Therefore, we do not construe section 5 of the Covina ordinance as designed to inflict punishment upon an innocent person who shall so transport intoxicants. The case comes quite clearly within the reasoning and principle of the English case of Regina v. Tolson, L. R. 23 Q. B. Div. 168, [1889], s. c., 40 Alb. L. J. 250, which case itself receives detailed consideration in 2 Lewis' Sutherland's Statutory Construction, section 527. The case was a criminal charge against a woman for a bigamous marriage. It had been held that one who marries a second time under an honest but an erroneous belief that a decree of divorce which had been granted was valid is afforded no protection by the invalid decree, and that evidence of his good faith will be excluded. (2 Wharton on Criminal Evidence, 8th ed., sec. 1695a.) But in the later Tolson case the woman had married five years instead of seven years after her husband's desertion of her, under the belief held in good faith that her husband was dead. The proposition considered was whether honest belief and good faith constituted a defense. It was conceded that the prisoner "falls within the very words of the statute." Cave, J., said: "At common law an honest and reasonable belief in the existence of circumstances, which, if true, would make the act for which the person is indicted an innocent act, has always been held to be a good defense. . . . So far as I am aware it has never been suggested that these exceptions do not equally apply to the case of statutory offenses unless they are excluded expressly or by necessary implication."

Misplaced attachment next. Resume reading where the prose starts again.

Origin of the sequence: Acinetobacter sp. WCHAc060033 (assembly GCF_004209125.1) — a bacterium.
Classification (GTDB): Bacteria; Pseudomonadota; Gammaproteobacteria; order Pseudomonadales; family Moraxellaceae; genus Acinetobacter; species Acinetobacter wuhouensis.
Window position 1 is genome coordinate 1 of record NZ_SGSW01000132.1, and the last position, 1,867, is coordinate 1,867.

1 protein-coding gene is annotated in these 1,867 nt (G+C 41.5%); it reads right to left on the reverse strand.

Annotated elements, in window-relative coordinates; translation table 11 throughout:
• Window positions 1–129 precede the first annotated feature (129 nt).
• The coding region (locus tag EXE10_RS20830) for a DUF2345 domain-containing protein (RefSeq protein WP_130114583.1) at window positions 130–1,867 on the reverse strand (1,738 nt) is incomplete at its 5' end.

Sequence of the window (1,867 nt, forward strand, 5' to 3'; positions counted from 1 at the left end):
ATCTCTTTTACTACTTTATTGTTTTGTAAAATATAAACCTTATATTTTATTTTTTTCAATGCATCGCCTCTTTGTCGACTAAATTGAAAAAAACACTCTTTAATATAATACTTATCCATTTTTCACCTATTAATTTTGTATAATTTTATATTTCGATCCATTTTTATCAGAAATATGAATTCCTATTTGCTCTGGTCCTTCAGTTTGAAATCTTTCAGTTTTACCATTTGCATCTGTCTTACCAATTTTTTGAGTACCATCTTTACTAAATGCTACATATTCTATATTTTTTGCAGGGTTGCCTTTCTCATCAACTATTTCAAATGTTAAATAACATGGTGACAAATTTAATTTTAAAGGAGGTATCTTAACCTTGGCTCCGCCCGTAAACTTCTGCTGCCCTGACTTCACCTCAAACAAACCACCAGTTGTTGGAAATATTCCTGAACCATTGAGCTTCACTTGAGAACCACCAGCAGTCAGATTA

Placing the ordinance under this construction it may be given one of two interpretations, either of which confirms its validity. The first of these is that the law does in general terms denounce the transportation to an inhibited place without making the wrongful intent a declared ingredient of the crime, but always, as in Regina v. Tolson, making the innocent state of mind of the defendant a complete defense. The second construction to which we incline is that the law intends to denounce the act only when accompanied by some evidence of the wrongful intent.